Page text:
The History of the Site
The Marae Paengariki Archaeological Project-Nikaupara-Taravao-Aitutaki
There has been an ongoing research excavation on Paengaariki marae in Nikaupara under the direction of Mark Eddowes field archaeologist and researcher from Huahine Island in French Polynesia.
He has worked as an archaeologist for the Ministry of Culture in Tahiti French Polynesia for the last 20 years. He has excavated and restored marae and paepae throughout the Society Islands, Australs and the Marquesas. His research in marae on the islands of Tubuai and Rimatara in the Austral Islands drew him to compare many with those in the neighbouring Cook Islands. He noted the very striking similarities between the two islands of Tubuai and Aitutaki in particular. Showing he believed a common origin for its two peoples. These findings he published for the Minister of Culture of Tahiti in 2005.
Consulting the oral traditional material in puta tupuna in the Australs he came upon a number of unique recollections. First that a number of tupuna sailed to the west, the direction of the Cooks, and likely settled there. That certain names known only on Tubuai among the opuhuiari’I or chiefs such as Tamatoa, and Tahuhuiterangi are found also only on Aitutaki, the latter person known on Aitutaki as Teu’ukiterangi. Thus there is an ancient connection between the islands. Of course the legend of Ru and the women of Tubuai as the ancestors of all people on Aitutaki is yet another example of the very close relationships between the islands in the distant past.
He believes that archaeology can serve to in some ways provide some information about the contacts anciently. The similarity in the architectural appearance and plan of the marae is not he believes by chance but points to a period of interaction between the two cultures. There are other areas to be explored during the project. For example through a scientific method of analysis of basalt stones one can determine where exactly a toki or adze came from. So adzes from Hawaii have turned up in the Tuamotu’s. Marquesan adzes from the island of Eiao have been found on Raiatea island. Mark believes that some of the adze fragments found during the excavation of Paengaariki marae may be from Tubuai which was a major source of fine quality stone. If sourced to their origins these will throw light on the continued use of double hulled long distance voyaging canoes being used up to the time of contact with Europeans.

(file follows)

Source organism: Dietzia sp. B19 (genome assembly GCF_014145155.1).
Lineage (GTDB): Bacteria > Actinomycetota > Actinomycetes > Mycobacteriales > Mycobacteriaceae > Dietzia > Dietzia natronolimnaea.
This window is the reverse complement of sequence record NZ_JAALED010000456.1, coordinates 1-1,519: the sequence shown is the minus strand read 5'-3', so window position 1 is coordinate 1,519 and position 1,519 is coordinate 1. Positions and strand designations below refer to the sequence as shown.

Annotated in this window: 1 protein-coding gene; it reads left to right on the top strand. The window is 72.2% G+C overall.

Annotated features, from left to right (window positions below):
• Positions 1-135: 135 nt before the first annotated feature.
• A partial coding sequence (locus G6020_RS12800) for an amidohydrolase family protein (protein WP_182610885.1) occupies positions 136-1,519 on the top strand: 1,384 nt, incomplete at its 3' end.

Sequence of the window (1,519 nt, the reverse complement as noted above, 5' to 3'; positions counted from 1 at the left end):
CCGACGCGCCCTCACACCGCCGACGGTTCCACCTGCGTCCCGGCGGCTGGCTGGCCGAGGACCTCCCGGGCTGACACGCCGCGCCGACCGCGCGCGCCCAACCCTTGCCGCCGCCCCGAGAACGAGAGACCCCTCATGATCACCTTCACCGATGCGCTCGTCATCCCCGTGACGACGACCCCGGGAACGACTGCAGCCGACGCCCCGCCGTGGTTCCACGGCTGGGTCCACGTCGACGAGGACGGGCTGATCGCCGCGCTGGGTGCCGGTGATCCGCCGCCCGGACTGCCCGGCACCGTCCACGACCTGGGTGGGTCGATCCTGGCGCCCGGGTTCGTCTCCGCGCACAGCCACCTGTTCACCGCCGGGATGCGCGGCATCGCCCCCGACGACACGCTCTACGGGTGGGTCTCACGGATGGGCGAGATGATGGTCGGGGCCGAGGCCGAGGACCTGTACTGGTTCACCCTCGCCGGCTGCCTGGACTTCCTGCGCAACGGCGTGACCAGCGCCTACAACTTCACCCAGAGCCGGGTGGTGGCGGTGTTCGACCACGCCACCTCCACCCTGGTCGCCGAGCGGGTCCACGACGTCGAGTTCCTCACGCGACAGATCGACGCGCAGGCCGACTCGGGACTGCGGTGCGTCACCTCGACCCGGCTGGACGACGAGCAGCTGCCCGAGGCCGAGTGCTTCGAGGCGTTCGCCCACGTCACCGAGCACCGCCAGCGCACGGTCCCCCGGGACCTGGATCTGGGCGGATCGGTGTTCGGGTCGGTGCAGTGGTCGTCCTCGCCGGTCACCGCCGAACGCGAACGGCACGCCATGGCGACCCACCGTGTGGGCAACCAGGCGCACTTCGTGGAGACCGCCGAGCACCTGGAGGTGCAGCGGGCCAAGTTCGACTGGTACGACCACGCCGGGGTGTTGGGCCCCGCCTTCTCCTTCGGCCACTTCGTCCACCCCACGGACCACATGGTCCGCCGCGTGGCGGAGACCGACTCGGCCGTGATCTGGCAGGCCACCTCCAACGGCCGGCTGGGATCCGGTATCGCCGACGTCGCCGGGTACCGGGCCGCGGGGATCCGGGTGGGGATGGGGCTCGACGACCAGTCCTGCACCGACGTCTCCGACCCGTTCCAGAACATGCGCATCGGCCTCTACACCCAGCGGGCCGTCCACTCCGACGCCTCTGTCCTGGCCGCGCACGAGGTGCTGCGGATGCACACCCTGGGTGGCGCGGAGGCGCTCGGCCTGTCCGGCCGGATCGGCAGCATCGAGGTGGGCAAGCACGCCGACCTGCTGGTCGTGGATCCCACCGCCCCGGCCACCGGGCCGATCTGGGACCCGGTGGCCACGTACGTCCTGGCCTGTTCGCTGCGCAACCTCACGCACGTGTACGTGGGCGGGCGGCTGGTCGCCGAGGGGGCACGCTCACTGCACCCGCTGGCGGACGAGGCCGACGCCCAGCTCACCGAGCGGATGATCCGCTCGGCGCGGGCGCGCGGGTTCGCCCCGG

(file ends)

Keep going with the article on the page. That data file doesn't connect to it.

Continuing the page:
The other aspect of the research at Paengaariki is that as an experienced archaeologist in marae studies he can bring his knowledge to share with the people of Aitutaki in archaeological methods and marae research. When was the marae built? What ceremonies happened there? What foods did the ancestors prepare there? What other activities occurred at the marae.
With a field crew of only local participants who were generously provided by the Islands Secretery Sapati Toromona and a trainee archaeologist on site as assistant to the Director of the excavation Ngaakitai Pureariki much is being found out about the ancestor’s ancient beliefs and practices. For example a “paepae tehe it te ure” or super-incision stone has been located in the ensemble where boys of rank from the tribes of Nukaupara would undergo this rite of passage of sectioning the prepuce at 12 on a special stone on the marae.
Thus this proves that in common with other areas of Polynesia this was an ancient practice upon Aitutaki and a highly important and ritualized event in the life of a young man in former times. Warfare is alluded to in the presence of a large sling stone found during the excavation of one of the terraces of the marae. A broken ritual adze was recovered from the ancient altar or atarau. Sacred ovens (umu) have been uncovered with the ritual foods cooked in them. The excavation is still on going and all are welcome to visit. All artifacts recovered during the excavation will be measured, drawn to scale, and photographed on Aitutaki. They will also remain up on the island in the hands of the Mataiapo of Nikaupara. The only materials to leave the island will be faunal material for analysis (fishbone, pig bone, birdbone etc…) to learn more about the species exploited in the diets of the tupuna in the past. And charcoal for radio-carbon dates to provide a chronology for the building and use of the marae over time.
We wish to thank in particular the mataiapo of Nikaupara and community who through Ngaakitai Pureariki requested the archaeologist Mark Eddowes to come from Tahiti to help in this work and all the Members of the Council and the Mayor for their support in this project. Also to the people of Aitutaki who have been so helpful in this historic event. The first aerial excavation of a marae in the Cook Islands. The project is ongoing and Ngaakitai seek funding through his tour also outside donors.